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Most Developers Never Update Third-Party Libraries in Their Software: Report

Most developers never update third-party libraries after including them in their software, a new report from application security company Veracode reveals.

Most developers never update third-party libraries after including them in their software, a new report from application security company Veracode reveals.

Compiled in partnership with the Cyentia Institute, Veracode’s latest State of Software Security report focuses on open source software and the manner in which developers approach the security of third-party libraries they use.

An analysis of more than 86,000 repositories containing over 300,000 unique libraries and discussions with more than 1,700 developers revealed that, although the open source landscape is constantly changing and libraries are continuously evolving, 79% of libraries are never updated after being included in software.

While some developers act quickly when learning of vulnerabilities in the libraries they use — with 25% of bugs addressed within a week — half of the security holes aren’t patched within seven months after fixes are released. This is because developers lack important information they need to take immediate action.

“When developers understand the implications of vulnerabilities and appropriately prioritize security, they can fix most flaws easily,” Veracode notes. In fact, half of vulnerabilities are addressed within three weeks when developers have the information they need.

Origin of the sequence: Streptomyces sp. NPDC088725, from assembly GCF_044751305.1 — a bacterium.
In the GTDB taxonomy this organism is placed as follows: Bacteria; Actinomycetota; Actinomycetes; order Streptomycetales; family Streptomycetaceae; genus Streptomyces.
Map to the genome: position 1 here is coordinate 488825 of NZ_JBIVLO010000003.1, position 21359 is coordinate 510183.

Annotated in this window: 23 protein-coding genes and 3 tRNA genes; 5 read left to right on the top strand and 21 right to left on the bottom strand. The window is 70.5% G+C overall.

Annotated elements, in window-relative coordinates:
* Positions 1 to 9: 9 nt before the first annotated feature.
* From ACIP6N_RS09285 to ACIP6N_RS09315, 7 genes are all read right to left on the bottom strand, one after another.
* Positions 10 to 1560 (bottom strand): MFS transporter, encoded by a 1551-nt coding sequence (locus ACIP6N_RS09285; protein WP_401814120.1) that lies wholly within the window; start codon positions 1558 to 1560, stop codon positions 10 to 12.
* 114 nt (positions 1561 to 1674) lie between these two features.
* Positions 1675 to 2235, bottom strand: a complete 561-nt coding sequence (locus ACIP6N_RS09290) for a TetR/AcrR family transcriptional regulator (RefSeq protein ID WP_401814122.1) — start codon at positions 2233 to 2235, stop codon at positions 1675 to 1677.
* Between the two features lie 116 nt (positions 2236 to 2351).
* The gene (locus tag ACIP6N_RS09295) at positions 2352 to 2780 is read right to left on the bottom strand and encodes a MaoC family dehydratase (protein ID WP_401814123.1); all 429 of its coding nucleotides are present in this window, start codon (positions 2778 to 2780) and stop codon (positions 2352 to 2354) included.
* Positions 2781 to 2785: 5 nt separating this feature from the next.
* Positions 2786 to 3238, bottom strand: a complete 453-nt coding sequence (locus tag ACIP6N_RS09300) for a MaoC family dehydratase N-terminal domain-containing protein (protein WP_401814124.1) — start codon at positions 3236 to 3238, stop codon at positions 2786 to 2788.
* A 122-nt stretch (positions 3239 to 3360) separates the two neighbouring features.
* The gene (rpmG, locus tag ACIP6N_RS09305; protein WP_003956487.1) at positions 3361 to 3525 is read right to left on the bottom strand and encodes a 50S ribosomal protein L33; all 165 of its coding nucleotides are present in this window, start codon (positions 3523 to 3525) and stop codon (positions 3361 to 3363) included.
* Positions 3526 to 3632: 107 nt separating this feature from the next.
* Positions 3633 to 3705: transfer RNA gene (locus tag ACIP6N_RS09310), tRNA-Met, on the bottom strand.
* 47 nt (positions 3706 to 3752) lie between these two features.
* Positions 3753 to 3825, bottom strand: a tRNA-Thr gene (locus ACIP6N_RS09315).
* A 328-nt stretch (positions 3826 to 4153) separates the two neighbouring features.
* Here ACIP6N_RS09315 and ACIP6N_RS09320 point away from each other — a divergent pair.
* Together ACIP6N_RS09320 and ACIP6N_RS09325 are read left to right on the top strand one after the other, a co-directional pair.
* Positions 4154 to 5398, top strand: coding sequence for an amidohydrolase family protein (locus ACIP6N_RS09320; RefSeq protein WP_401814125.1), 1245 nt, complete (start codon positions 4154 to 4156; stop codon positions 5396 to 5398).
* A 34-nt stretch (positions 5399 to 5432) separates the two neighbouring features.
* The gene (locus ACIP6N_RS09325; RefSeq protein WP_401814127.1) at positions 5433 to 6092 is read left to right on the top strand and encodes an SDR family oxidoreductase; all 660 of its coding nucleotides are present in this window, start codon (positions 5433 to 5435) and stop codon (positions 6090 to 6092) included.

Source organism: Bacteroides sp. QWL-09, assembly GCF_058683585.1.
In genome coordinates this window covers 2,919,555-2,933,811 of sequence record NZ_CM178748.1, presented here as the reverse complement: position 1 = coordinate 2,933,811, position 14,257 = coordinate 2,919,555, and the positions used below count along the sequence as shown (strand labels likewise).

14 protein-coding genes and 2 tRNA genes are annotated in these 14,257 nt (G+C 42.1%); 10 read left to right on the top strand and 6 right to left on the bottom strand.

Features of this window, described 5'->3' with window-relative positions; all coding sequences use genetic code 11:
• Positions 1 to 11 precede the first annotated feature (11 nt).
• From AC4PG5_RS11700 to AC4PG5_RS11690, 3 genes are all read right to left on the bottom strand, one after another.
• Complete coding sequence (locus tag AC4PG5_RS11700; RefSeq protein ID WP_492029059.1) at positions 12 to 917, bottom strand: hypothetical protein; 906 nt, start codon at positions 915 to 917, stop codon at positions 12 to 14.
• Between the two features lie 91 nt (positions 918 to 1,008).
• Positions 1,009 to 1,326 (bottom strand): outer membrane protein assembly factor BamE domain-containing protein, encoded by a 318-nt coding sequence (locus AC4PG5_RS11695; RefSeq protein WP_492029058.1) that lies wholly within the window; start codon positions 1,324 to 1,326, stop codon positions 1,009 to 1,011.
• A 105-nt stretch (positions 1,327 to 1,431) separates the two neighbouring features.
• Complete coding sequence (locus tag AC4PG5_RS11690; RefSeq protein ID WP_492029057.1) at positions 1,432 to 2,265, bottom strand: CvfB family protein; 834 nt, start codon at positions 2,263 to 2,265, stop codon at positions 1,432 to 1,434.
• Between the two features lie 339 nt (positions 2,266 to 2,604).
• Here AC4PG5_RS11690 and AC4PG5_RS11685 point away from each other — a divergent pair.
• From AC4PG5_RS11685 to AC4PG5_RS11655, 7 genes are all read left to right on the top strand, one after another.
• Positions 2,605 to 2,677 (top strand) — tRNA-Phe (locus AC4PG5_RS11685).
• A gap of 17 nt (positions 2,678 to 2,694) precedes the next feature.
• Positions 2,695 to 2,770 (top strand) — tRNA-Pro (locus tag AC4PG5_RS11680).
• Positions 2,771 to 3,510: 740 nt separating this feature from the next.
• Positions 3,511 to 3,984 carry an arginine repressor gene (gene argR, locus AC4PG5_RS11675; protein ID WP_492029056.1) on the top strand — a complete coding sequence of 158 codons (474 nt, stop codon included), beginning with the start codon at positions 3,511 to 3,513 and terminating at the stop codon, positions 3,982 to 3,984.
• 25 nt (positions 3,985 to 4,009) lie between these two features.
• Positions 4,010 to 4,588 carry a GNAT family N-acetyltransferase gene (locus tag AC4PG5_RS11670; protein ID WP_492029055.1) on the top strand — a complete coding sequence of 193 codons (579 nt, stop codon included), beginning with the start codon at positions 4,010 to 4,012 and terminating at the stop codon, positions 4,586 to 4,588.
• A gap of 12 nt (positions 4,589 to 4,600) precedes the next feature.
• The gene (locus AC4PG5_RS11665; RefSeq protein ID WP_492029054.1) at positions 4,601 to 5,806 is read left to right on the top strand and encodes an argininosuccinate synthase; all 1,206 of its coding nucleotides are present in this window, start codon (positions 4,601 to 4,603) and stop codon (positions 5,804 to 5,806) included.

[Also read: Library Dependencies and the Open Source Supply Chain Nightmare]

The report also discovered that the majority of vulnerabilities in third-party libraries (92%) can be patched with a single update and that 69% of the updates represent minor version changes, unlikely to break application functionality.

More than half of the surveyed developers (52.5%) have in place a formal process for library evaluation, 28.4% said they were unsure (they either have no formal process in place or are unaware of it and are ignoring it), and 19.1% admitted having no such process in place. Overall, more than 80% of the developers said they consider security when choosing to use a library.

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“Developing, sharing, and following a unified policy can be difficult among large and disparate teams, likely leading to the uncertainty,” Veracode notes.

Recurrent scanning of tens of thousands of repositories has revealed that 65.0% of the libraries that appear in the first scan are never updated. Furthermore, 14% of the libraries are added after the first scan and never updated, for a total of 79% of libraries being added and forgotten.

When the analysis is restricted to repositories with relatively long lifespans and many scans, the results don’t differ by much: 73% of libraries are never updated. The report also shows that Ruby libraries are neglected the most (in 67.1% of cases), while PHP is being maintained the most (only 37.7% of PHP libraries are added and then neglected).

Another worrying fact the report brings to light is that, for roughly half of libraries that contain vulnerabilities, it may take longer than 21 months to be updated, while approximately 25% aren’t updated even after four years.

When vulnerabilities in third-party libraries come to light, some developers act quickly, the report shows. Specifically, 17% of flaws are patched within one hour and 25% within a week. However, developers take up to three months to patch 50% of vulnerable libraries and one year to address 75% of them.

For libraries that are both direct and transitive dependencies, patching may take up to 2.5 times longer. The same applies to complex vulnerabilities, such as arbitrary code execution flaws, which may take twice as much to fix compared to typical issues. Remote code execution and denial of service bugs also take longer to address.

Related: New Google Tool Helps Developers Visualize Dependencies of Open Source Projects

Related: Google Launches Database for Open Source Vulnerabilities

Written By

Ionut Arghire is an international correspondent for SecurityWeek.

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